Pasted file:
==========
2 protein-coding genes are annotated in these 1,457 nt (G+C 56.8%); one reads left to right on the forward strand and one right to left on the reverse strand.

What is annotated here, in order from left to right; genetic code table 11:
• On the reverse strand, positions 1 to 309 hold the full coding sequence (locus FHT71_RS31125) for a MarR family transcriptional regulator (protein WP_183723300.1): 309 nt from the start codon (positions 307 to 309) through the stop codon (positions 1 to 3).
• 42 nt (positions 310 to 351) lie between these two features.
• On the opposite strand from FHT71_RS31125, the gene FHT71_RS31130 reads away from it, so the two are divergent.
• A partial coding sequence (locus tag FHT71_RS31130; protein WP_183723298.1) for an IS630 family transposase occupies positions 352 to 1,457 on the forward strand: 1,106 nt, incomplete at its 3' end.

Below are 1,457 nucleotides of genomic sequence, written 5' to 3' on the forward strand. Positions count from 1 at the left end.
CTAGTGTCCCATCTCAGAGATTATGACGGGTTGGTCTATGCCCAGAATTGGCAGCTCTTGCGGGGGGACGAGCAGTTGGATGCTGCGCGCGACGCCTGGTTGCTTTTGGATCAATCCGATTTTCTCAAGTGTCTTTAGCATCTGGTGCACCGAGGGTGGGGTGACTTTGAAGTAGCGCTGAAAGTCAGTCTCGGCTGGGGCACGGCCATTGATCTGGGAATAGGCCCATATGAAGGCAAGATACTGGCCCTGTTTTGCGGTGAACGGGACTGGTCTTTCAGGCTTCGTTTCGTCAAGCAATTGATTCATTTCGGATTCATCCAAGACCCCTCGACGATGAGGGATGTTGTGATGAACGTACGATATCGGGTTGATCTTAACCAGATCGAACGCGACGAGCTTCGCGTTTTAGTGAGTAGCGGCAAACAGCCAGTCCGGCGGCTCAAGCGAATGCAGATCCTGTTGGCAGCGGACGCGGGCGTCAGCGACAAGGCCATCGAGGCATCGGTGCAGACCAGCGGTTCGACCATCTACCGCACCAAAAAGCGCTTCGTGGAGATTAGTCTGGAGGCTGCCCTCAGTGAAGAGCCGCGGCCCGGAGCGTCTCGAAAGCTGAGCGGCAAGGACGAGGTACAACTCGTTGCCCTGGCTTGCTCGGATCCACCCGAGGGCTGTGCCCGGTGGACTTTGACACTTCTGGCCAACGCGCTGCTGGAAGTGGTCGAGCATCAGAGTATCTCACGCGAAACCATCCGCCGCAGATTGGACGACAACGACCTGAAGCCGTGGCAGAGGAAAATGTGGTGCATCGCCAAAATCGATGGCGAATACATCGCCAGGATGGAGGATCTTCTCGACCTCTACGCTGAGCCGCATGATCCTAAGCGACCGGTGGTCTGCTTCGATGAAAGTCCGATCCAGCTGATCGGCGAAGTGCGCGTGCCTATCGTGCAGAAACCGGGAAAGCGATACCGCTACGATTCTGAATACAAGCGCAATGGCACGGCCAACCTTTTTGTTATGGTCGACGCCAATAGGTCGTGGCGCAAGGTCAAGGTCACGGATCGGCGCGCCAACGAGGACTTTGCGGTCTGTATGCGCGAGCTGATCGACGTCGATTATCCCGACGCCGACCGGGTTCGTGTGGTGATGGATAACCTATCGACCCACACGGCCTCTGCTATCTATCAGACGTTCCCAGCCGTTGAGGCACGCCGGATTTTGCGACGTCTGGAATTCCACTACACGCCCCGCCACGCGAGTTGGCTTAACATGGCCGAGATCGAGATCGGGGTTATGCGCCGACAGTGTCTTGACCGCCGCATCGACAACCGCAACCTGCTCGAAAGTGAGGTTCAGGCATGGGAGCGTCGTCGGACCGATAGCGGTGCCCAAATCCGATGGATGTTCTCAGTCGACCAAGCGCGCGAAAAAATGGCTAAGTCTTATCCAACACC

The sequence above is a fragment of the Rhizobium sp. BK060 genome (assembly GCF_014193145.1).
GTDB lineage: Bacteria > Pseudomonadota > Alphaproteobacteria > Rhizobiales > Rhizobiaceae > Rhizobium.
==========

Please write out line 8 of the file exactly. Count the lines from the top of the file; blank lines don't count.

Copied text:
CTAGTGTCCCATCTCAGAGATTATGACGGGTTGGTCTATGCCCAGAATTGGCAGCTCTTGCGGGGGGACGAGCAGTTGGATGCTGCGCGCGACGCCTGGTTGCTTTTGGATCAATCCGATTTTCTCAAGTGTCTTTAGCATCTGGTGCACCGAGGGTGGGGTGACTTTGAAGTAGCGCTGAAAGTCAGTCTCGGCTGGGGCACGGCCATTGATCTGGGAATAGGCCCATATGAAGGCAAGATACTGGCCCTGTTTTGCGGTGAACGGGACTGGTCTTTCAGGCTTCGTTTCGTCAAGCAATTGATTCATTTCGGATTCATCCAAGACCCCTCGACGATGAGGGATGTTGTGATGAACGTACGATATCGGGTTGATCTTAACCAGATCGAACGCGACGAGCTTCGCGTTTTAGTGAGTAGCGGCAAACAGCCAGTCCGGCGGCTCAAGCGAATGCAGATCCTGTTGGCAGCGGACGCGGGCGTCAGCGACAAGGCCATCGAGGCATCGGTGCAGACCAGCGGTTCGACCATCTACCGCACCAAAAAGCGCTTCGTGGAGATTAGTCTGGAGGCTGCCCTCAGTGAAGAGCCGCGGCCCGGAGCGTCTCGAAAGCTGAGCGGCAAGGACGAGGTACAACTCGTTGCCCTGGCTTGCTCGGATCCACCCGAGGGCTGTGCCCGGTGGACTTTGACACTTCTGGCCAACGCGCTGCTGGAAGTGGTCGAGCATCAGAGTATCTCACGCGAAACCATCCGCCGCAGATTGGACGACAACGACCTGAAGCCGTGGCAGAGGAAAATGTGGTGCATCGCCAAAATCGATGGCGAATACATCGCCAGGATGGAGGATCTTCTCGACCTCTACGCTGAGCCGCATGATCCTAAGCGACCGGTGGTCTGCTTCGATGAAAGTCCGATCCAGCTGATCGGCGAAGTGCGCGTGCCTATCGTGCAGAAACCGGGAAAGCGATACCGCTACGATTCTGAATACAAGCGCAATGGCACGGCCAACCTTTTTGTTATGGTCGACGCCAATAGGTCGTGGCGCAAGGTCAAGGTCACGGATCGGCGCGCCAACGAGGACTTTGCGGTCTGTATGCGCGAGCTGATCGACGTCGATTATCCCGACGCCGACCGGGTTCGTGTGGTGATGGATAACCTATCGACCCACACGGCCTCTGCTATCTATCAGACGTTCCCAGCCGTTGAGGCACGCCGGATTTTGCGACGTCTGGAATTCCACTACACGCCCCGCCACGCGAGTTGGCTTAACATGGCCGAGATCGAGATCGGGGTTATGCGCCGACAGTGTCTTGACCGCCGCATCGACAACCGCAACCTGCTCGAAAGTGAGGTTCAGGCATGGGAGCGTCGTCGGACCGATAGCGGTGCCCAAATCCGATGGATGTTCTCAGTCGACCAAGCGCGCGAAAAAATGGCTAAGTCTTATCCAACACC